Fingal's Cave Overture, op. 26

        Mendelssohn was a prodigy, born into a distinguished family of Jewish bankers and philosophers.  He and his sister Fanny--also a talented composer, conductor, and pianist—were raised in a warm, intellectual, highly supportive artistic family.  They matured early, and a stream of musical compositions flowed from them both.   Mendelssohn was clearly one of the most important German composers of his time, and infused the expressiveness of early romantic music with the clarity and intellectuality of Mozart and Haydn’s classicism.  This exquisite balance found expression in a wide variety of musical genres; Mendelssohn was as at home writing Protestant oratorios such as Elijah and St. Paul as he was chamber music and symphonies.   He composed a significant body of work in his relatively short life, including major works for orchestra that constitute an important part of today’s repertoire.   The major works include five symphonies, six concert overtures, and six concertos.

       Fingals Cave Overture, equally well known as the Hebrides Overture, is not an introduction to larger work, but simply a stand-alone concertpiece.   Like so many musical compositions of the romantic period, it does have an extra-musical inspiration—although it does not tell any stories.  Rather, it was simply inspired by the composer’s feelings in the presence of specific experiences, in the way that Mendelssohn’s visit in 1830 inspired his "Italian" Symphony.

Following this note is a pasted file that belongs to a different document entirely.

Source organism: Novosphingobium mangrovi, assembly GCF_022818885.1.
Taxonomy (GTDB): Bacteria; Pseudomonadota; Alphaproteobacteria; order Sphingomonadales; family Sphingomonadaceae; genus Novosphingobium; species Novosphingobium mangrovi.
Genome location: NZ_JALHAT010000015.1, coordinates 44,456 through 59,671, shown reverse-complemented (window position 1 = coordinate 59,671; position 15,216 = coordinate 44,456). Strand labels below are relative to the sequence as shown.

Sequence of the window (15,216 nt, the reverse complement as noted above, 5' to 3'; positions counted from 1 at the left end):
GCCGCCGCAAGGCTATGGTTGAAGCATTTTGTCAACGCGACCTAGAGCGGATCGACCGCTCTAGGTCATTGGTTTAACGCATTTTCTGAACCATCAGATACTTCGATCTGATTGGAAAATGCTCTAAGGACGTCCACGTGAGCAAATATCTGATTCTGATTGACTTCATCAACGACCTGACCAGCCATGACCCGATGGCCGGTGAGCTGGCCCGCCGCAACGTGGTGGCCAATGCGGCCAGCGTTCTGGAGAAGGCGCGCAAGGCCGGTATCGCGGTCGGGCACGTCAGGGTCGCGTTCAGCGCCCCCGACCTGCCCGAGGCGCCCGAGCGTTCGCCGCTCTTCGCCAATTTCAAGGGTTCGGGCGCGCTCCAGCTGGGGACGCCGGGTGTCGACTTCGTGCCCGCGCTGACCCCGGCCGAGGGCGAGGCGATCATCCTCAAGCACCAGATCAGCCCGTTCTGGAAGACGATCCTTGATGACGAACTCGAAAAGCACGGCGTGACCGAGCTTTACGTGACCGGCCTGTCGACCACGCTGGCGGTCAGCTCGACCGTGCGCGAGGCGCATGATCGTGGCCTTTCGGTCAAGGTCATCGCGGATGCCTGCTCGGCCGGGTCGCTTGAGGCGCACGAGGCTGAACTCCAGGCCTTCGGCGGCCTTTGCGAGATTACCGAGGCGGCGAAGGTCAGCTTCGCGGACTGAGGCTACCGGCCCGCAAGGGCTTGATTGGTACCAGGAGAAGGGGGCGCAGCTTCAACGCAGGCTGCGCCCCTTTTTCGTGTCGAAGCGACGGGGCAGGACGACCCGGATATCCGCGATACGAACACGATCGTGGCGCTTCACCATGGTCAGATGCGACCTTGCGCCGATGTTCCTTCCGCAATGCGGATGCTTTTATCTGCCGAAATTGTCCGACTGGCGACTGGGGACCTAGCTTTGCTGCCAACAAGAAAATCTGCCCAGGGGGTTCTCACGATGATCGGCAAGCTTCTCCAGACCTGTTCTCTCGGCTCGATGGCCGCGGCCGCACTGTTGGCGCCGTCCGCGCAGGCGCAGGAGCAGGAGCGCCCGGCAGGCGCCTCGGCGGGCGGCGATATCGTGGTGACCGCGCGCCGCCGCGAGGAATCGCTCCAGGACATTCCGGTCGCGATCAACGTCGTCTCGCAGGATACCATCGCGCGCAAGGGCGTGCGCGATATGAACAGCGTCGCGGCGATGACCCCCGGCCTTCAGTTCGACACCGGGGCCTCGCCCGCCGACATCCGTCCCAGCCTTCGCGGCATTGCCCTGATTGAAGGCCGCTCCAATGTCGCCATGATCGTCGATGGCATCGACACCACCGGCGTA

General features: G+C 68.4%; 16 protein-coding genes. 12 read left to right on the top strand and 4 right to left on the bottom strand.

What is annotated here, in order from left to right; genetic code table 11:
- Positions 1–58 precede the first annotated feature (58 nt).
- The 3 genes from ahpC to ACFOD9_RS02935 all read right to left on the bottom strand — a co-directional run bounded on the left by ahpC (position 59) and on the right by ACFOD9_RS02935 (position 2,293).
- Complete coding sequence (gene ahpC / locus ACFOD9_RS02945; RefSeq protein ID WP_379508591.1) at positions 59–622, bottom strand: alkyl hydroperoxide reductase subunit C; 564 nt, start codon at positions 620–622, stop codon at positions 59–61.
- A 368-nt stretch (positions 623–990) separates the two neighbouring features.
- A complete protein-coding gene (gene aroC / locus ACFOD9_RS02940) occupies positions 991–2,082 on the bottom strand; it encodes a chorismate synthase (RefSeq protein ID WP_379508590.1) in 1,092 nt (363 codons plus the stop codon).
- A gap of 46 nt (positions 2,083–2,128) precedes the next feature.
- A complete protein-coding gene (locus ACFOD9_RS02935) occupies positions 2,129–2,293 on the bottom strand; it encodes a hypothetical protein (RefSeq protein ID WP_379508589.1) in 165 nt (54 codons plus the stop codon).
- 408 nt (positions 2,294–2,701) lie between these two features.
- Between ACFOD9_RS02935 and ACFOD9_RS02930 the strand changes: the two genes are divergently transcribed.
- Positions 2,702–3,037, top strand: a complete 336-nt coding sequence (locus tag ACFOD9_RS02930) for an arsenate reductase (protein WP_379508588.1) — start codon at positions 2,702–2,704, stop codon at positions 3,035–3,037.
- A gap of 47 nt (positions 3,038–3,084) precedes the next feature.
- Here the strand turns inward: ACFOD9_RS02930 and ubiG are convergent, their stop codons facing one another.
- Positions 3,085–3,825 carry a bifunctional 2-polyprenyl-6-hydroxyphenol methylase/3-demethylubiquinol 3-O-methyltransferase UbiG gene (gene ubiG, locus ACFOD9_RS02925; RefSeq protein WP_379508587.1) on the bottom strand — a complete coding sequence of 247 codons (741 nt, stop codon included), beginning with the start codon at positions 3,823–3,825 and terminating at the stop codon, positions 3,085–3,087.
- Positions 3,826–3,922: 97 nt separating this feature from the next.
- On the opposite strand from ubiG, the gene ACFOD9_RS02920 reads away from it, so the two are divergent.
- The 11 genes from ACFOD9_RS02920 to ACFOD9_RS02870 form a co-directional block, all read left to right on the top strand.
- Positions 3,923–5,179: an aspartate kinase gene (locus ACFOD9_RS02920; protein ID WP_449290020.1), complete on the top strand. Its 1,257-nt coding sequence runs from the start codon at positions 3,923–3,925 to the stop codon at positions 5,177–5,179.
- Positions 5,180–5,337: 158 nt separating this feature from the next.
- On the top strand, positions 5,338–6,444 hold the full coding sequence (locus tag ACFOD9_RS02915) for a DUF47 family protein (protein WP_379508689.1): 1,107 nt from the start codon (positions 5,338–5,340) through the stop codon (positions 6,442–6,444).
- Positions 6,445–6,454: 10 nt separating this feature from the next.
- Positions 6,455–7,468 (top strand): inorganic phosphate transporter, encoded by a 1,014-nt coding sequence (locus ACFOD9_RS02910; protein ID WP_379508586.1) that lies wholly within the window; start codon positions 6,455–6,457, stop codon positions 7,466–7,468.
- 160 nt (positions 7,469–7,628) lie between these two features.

In 1829 Mendelssohn traveled to Scotland, touring extensively, and visited Sir Walter Scott, with whom he made a trip to the western coast, looking out on the Hebrides.  There, on August 7, he conceived the main theme of the overture.  The next day he visited Fingal’s Cave, on the desolate island of Staffa, as well as the island of Iona.  It wasn’t until late in 1830, during a visit to Rome that Mendelssohn finished the Scottish overture, and dedicated it to his father as a birthday present.  Later, in May 1832 in London he heard its première, given by the Philharmonic Society. 

        The first theme of the work, heard right away, is a descending figure played in the low strings, and gives an admirable evocation of the loneliness of the image.  The other main theme, and an arresting one, announced by a kind of fanfare in the brass, is soon heard in the cellos and bassoons.  It suggests the inversion of the first and it remarkably calls to mind the action of wind and waves.   The overture is in sonata form, and the development section depicts a Maelstrom of nature.   The recapitulation continues this stormy mood, which is broken with a quiet clarinet duet.   The storm resumes, and finally soft woodwind figures restate the opening themes, softly ending this remarkable evocation of the rugged Scottish coast.

--Wm. E. Runyan

© 2015 William E. Runyan